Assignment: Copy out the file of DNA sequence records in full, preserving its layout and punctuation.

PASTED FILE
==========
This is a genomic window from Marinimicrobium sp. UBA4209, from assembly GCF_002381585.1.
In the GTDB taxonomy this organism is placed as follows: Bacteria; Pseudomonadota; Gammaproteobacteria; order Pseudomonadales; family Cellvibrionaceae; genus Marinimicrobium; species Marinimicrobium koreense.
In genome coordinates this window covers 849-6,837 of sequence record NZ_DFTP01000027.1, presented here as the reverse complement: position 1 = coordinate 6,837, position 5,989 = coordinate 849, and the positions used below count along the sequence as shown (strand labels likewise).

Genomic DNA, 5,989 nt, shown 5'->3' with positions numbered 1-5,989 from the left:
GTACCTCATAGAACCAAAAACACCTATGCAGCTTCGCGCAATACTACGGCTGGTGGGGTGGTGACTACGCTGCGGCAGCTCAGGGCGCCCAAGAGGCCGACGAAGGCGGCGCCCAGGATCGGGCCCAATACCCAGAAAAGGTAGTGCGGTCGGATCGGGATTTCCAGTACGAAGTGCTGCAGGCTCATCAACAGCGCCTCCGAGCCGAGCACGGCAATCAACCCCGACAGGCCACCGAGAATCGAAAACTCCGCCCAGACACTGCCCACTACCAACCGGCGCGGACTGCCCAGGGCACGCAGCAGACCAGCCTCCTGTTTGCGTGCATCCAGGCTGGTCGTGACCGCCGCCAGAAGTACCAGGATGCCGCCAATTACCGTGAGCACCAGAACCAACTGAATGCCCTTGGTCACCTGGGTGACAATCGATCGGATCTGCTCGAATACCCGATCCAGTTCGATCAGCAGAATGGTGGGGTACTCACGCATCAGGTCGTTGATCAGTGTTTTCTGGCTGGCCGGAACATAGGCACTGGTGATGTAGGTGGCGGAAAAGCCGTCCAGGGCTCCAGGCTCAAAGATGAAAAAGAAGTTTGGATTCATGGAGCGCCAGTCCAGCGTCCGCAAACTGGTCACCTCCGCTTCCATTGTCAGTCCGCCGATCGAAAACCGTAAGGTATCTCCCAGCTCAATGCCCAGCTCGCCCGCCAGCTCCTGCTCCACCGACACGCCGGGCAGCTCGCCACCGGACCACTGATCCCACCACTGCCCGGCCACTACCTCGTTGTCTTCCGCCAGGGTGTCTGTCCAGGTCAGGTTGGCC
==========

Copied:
This is a genomic window from Marinimicrobium sp. UBA4209, from assembly GCF_002381585.1.
In the GTDB taxonomy this organism is placed as follows: Bacteria; Pseudomonadota; Gammaproteobacteria; order Pseudomonadales; family Cellvibrionaceae; genus Marinimicrobium; species Marinimicrobium koreense.
In genome coordinates this window covers 849-6,837 of sequence record NZ_DFTP01000027.1, presented here as the reverse complement: position 1 = coordinate 6,837, position 5,989 = coordinate 849, and the positions used below count along the sequence as shown (strand labels likewise).

Genomic DNA, 5,989 nt, shown 5'->3' with positions numbered 1-5,989 from the left:
GTACCTCATAGAACCAAAAACACCTATGCAGCTTCGCGCAATACTACGGCTGGTGGGGTGGTGACTACGCTGCGGCAGCTCAGGGCGCCCAAGAGGCCGACGAAGGCGGCGCCCAGGATCGGGCCCAATACCCAGAAAAGGTAGTGCGGTCGGATCGGGATTTCCAGTACGAAGTGCTGCAGGCTCATCAACAGCGCCTCCGAGCCGAGCACGGCAATCAACCCCGACAGGCCACCGAGAATCGAAAACTCCGCCCAGACACTGCCCACTACCAACCGGCGCGGACTGCCCAGGGCACGCAGCAGACCAGCCTCCTGTTTGCGTGCATCCAGGCTGGTCGTGACCGCCGCCAGAAGTACCAGGATGCCGCCAATTACCGTGAGCACCAGAACCAACTGAATGCCCTTGGTCACCTGGGTGACAATCGATCGGATCTGCTCGAATACCCGATCCAGTTCGATCAGCAGAATGGTGGGGTACTCACGCATCAGGTCGTTGATCAGTGTTTTCTGGCTGGCCGGAACATAGGCACTGGTGATGTAGGTGGCGGAAAAGCCGTCCAGGGCTCCAGGCTCAAAGATGAAAAAGAAGTTTGGATTCATGGAGCGCCAGTCCAGCGTCCGCAAACTGGTCACCTCCGCTTCCATTGTCAGTCCGCCGATCGAAAACCGTAAGGTATCTCCCAGCTCAATGCCCAGCTCGCCCGCCAGCTCCTGCTCCACCGACACGCCGGGCAGCTCGCCACCGGACCACTGATCCCACCACTGCCCGGCCACTACCTCGTTGTCTTCCGCCAGGGTGTCTGTCCAGGTCAGGTTGGCC